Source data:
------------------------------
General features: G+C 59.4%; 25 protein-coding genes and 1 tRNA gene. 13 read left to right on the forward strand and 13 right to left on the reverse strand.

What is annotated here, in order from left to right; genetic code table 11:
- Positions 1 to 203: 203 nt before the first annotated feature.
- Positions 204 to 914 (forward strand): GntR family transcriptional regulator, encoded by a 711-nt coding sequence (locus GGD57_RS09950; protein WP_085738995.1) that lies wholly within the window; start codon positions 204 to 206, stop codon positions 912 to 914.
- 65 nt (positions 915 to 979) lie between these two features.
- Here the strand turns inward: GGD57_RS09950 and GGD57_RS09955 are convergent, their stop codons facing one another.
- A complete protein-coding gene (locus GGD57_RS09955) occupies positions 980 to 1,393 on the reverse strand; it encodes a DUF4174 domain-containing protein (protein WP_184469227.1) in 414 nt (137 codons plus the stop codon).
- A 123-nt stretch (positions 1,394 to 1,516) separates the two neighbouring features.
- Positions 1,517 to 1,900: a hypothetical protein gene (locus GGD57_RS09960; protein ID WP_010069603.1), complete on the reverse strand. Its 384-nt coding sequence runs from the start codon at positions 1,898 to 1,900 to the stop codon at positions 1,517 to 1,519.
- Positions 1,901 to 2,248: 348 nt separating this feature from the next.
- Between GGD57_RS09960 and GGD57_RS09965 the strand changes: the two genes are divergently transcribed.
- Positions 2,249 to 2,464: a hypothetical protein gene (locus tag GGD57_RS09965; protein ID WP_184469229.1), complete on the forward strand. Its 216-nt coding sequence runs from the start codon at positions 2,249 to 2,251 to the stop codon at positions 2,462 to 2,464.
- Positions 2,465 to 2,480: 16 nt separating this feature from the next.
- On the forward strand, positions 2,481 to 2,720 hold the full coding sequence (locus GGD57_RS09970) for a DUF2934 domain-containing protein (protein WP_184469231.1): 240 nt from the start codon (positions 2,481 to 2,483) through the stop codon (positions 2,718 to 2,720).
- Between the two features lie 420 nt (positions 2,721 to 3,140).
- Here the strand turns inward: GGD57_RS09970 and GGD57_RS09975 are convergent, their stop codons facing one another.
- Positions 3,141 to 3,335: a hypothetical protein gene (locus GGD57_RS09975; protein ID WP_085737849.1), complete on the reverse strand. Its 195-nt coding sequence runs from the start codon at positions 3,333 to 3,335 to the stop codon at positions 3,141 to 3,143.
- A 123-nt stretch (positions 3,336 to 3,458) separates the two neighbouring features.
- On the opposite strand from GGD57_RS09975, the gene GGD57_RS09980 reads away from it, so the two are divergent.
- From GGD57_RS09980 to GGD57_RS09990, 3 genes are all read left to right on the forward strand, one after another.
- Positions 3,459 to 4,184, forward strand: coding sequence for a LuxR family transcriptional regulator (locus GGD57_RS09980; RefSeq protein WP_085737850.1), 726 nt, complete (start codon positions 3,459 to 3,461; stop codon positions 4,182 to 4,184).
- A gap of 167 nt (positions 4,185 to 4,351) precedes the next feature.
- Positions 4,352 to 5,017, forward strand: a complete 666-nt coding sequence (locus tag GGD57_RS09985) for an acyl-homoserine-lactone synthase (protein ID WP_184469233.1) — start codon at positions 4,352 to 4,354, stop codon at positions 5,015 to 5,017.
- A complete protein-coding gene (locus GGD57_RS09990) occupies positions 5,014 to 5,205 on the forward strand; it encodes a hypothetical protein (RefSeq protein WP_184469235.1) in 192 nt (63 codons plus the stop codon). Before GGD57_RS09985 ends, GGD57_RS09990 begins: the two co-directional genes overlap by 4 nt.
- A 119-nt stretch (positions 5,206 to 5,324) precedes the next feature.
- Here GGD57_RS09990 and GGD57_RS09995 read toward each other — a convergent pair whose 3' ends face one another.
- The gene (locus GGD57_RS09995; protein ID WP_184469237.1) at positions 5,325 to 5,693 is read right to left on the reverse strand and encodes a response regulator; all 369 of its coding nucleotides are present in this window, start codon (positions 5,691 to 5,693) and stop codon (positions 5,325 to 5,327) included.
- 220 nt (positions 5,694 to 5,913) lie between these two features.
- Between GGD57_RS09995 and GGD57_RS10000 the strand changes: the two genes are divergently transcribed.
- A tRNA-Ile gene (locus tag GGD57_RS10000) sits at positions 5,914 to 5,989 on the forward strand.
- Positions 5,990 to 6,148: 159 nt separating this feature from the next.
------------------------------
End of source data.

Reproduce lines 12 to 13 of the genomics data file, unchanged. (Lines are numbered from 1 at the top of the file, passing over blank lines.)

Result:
- Positions 2,249 to 2,464: a hypothetical protein gene (locus tag GGD57_RS09965; protein ID WP_184469229.1), complete on the forward strand. Its 216-nt coding sequence runs from the start codon at positions 2,249 to 2,251 to the stop codon at positions 2,462 to 2,464.
- Positions 2,465 to 2,480: 16 nt separating this feature from the next.